(d) Approximately thirty pieces of luggage, costing the United States a total of approximately $2,000․
(e) Two 20-inch gold chain necklaces, costing the United States $220 each ․ [and]
(f) Approximately forty wooden card boxes with a scene of the Capitol on top, costing the United States approximately $28 each․
While one or two clocks, pens, tea sets, suitcases, or perhaps even one or two wooden boxes for cards to be put in the reception area of a congressional office might be deemed a purchase for official use under the House Rules, the quantities of such items involved here are alone enough to show that they were not purchased for official use. Moreover, even were there only one gold necklace or one wristwatch involved, there could be no doubt that it was not bought for any official use.
The particularity of the indictment is critical. Here the Government has identified the type of item purchased, as well as the quantity and price of each item. Having identified Rules that specifically proscribe reimbursement for the purchase of gifts and awards, and the sale or barter of a reimbursed purchase, we have no difficulty in determining that the enumerated purchases could not all qualify for official use under any reasonable interpretation of the House Rules.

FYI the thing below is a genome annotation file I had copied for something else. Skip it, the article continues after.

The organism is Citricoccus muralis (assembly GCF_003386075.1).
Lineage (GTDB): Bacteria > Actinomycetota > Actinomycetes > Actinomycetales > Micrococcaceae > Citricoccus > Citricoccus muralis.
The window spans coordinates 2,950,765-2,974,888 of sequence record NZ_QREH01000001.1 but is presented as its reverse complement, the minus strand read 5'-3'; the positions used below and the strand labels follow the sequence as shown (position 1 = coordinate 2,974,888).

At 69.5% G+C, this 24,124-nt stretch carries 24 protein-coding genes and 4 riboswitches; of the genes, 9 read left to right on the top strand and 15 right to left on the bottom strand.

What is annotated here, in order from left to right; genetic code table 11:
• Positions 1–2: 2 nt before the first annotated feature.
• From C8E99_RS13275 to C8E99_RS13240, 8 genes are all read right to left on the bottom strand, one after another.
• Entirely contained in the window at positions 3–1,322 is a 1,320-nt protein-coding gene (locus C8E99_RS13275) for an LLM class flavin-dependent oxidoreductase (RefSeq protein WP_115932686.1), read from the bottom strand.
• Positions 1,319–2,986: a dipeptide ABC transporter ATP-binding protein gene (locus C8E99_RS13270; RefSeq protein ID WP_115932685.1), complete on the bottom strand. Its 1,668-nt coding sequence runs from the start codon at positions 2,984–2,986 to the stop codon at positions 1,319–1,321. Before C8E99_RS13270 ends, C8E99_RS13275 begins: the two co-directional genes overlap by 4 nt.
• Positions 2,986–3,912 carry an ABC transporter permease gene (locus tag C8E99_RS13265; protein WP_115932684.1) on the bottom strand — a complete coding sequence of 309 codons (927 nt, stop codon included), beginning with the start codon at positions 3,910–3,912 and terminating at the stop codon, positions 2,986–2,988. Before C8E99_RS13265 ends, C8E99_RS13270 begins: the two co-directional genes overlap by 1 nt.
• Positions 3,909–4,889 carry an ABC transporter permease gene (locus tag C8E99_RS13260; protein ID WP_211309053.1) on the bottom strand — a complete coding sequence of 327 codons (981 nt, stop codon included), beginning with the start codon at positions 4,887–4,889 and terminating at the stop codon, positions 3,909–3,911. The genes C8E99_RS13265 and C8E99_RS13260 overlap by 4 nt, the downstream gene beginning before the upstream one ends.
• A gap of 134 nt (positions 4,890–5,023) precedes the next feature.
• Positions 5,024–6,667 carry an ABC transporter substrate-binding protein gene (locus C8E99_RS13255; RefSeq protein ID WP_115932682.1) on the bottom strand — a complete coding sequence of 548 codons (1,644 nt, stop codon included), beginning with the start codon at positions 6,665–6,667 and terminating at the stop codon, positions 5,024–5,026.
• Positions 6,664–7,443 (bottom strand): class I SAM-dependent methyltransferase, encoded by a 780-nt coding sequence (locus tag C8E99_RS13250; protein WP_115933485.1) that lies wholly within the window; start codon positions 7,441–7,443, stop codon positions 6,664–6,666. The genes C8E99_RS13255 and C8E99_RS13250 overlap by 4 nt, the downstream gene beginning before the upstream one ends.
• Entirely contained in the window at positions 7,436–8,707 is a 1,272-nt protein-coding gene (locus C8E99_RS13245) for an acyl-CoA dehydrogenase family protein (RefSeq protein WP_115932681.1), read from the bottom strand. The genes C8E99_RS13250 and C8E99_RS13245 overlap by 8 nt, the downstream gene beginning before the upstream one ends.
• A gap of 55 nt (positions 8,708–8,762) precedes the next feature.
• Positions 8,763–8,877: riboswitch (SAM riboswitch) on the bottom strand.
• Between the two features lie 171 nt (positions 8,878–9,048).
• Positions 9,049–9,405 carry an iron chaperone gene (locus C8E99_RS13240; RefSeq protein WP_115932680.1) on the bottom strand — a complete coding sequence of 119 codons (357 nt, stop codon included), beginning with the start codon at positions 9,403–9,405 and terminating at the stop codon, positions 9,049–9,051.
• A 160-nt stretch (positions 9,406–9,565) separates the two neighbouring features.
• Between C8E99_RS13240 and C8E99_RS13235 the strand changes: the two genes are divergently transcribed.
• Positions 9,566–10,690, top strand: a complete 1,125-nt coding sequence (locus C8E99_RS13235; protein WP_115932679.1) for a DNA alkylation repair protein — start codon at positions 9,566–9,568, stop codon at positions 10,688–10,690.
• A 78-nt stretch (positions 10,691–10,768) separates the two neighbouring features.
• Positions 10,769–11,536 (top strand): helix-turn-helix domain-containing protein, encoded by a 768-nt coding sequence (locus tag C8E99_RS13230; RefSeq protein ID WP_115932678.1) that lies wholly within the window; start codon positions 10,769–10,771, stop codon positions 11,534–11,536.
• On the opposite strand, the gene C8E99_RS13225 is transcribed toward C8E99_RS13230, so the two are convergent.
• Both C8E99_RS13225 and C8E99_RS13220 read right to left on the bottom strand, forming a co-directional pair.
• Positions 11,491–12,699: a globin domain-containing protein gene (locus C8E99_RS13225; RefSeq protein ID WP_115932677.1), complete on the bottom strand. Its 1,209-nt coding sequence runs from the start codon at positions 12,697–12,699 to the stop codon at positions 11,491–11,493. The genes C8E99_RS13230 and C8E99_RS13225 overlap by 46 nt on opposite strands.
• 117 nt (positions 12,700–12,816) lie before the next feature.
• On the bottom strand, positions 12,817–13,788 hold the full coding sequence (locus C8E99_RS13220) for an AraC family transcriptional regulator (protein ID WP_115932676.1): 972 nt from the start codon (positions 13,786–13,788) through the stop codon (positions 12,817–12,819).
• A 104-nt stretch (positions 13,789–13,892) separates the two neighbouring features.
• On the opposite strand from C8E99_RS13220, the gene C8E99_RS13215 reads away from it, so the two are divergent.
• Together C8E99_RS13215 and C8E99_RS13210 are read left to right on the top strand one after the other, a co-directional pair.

Kolter has not shown that his prosecution raises any problem under the speech or debate clause or poses any significant risk, relevant to the rulemaking clause and the separation of powers, that the courts will err in applying the distinction between official and personal uses, as those terms are used in the House Rules, to the facts alleged in the case against him. The Government is clearly entitled to prove, as in Rostenkowski, that the purchases in question were used as gifts-a use unmistakably forbidden by the House Rules. Furthermore, the Government has in this case, as it did not in Rostenkowski, made allegations in the indictment that under any reasonable interpretation of the House Rules, state a violation of the statutes involved. Kolter has not shown that there is any ambiguity in the Rules by which he could establish an arguably official use for the goods that he acquired-that is, a use consistent with the allegations of the indictment but plausibly reimbursable under the Rules.
For the reasons stated above in Parts II-A, II-B, and II-C respectively, we decline to order that the § 1001 counts against Kolter be dismissed; we uphold the district court's denial of his motion for in camera review of grand jury materials; and we reject his due process claim. Accordingly, the orders of the district court are in all respects
GINSBURG, Circuit Judge: